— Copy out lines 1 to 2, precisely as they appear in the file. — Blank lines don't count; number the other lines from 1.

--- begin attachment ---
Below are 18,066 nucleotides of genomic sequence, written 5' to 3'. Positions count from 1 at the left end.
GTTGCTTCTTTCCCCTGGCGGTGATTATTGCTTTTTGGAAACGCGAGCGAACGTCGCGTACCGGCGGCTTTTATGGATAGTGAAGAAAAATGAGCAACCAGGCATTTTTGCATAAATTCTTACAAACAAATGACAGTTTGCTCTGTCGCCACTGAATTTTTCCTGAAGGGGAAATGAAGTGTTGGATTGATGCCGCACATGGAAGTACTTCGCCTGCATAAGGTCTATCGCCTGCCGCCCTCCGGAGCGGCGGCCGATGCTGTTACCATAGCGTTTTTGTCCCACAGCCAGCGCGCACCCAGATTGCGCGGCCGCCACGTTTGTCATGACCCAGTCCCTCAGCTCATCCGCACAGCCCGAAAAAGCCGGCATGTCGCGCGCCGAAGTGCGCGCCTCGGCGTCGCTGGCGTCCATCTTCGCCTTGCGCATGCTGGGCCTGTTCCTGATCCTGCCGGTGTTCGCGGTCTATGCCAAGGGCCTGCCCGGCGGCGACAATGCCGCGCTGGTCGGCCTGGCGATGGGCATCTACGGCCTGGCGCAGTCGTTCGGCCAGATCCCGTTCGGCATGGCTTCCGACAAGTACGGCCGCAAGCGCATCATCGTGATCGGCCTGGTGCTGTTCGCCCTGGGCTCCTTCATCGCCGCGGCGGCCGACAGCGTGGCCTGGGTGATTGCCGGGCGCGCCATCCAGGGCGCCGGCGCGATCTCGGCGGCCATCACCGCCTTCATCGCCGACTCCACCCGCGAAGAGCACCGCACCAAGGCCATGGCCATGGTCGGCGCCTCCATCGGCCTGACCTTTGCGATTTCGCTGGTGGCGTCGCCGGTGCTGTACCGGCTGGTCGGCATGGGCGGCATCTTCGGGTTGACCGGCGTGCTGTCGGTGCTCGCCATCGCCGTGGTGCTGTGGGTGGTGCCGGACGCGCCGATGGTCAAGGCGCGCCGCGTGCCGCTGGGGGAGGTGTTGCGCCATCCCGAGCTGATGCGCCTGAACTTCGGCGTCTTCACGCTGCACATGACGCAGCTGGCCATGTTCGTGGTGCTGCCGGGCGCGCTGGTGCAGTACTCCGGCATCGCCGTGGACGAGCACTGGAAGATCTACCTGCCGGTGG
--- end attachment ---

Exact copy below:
Below are 18,066 nucleotides of genomic sequence, written 5' to 3'. Positions count from 1 at the left end.
GTTGCTTCTTTCCCCTGGCGGTGATTATTGCTTTTTGGAAACGCGAGCGAACGTCGCGTACCGGCGGCTTTTATGGATAGTGAAGAAAAATGAGCAACCAGGCATTTTTGCATAAATTCTTACAAACAAATGACAGTTTGCTCTGTCGCCACTGAATTTTTCCTGAAGGGGAAATGAAGTGTTGGATTGATGCCGCACATGGAAGTACTTCGCCTGCATAAGGTCTATCGCCTGCCGCCCTCCGGAGCGGCGGCCGATGCTGTTACCATAGCGTTTTTGTCCCACAGCCAGCGCGCACCCAGATTGCGCGGCCGCCACGTTTGTCATGACCCAGTCCCTCAGCTCATCCGCACAGCCCGAAAAAGCCGGCATGTCGCGCGCCGAAGTGCGCGCCTCGGCGTCGCTGGCGTCCATCTTCGCCTTGCGCATGCTGGGCCTGTTCCTGATCCTGCCGGTGTTCGCGGTCTATGCCAAGGGCCTGCCCGGCGGCGACAATGCCGCGCTGGTCGGCCTGGCGATGGGCATCTACGGCCTGGCGCAGTCGTTCGGCCAGATCCCGTTCGGCATGGCTTCCGACAAGTACGGCCGCAAGCGCATCATCGTGATCGGCCTGGTGCTGTTCGCCCTGGGCTCCTTCATCGCCGCGGCGGCCGACAGCGTGGCCTGGGTGATTGCCGGGCGCGCCATCCAGGGCGCCGGCGCGATCTCGGCGGCCATCACCGCCTTCATCGCCGACTCCACCCGCGAAGAGCACCGCACCAAGGCCATGGCCATGGTCGGCGCCTCCATCGGCCTGACCTTTGCGATTTCGCTGGTGGCGTCGCCGGTGCTGTACCGGCTGGTCGGCATGGGCGGCATCTTCGGGTTGACCGGCGTGCTGTCGGTGCTCGCCATCGCCGTGGTGCTGTGGGTGGTGCCGGACGCGCCGATGGTCAAGGCGCGCCGCGTGCCGCTGGGGGAGGTGTTGCGCCATCCCGAGCTGATGCGCCTGAACTTCGGCGTCTTCACGCTGCACATGACGCAGCTGGCCATGTTCGTGGTGCTGCCGGGCGCGCTGGTGCAGTACTCCGGCATCGCCGTGGACGAGCACTGGAAGATCTACCTGCCGGTGG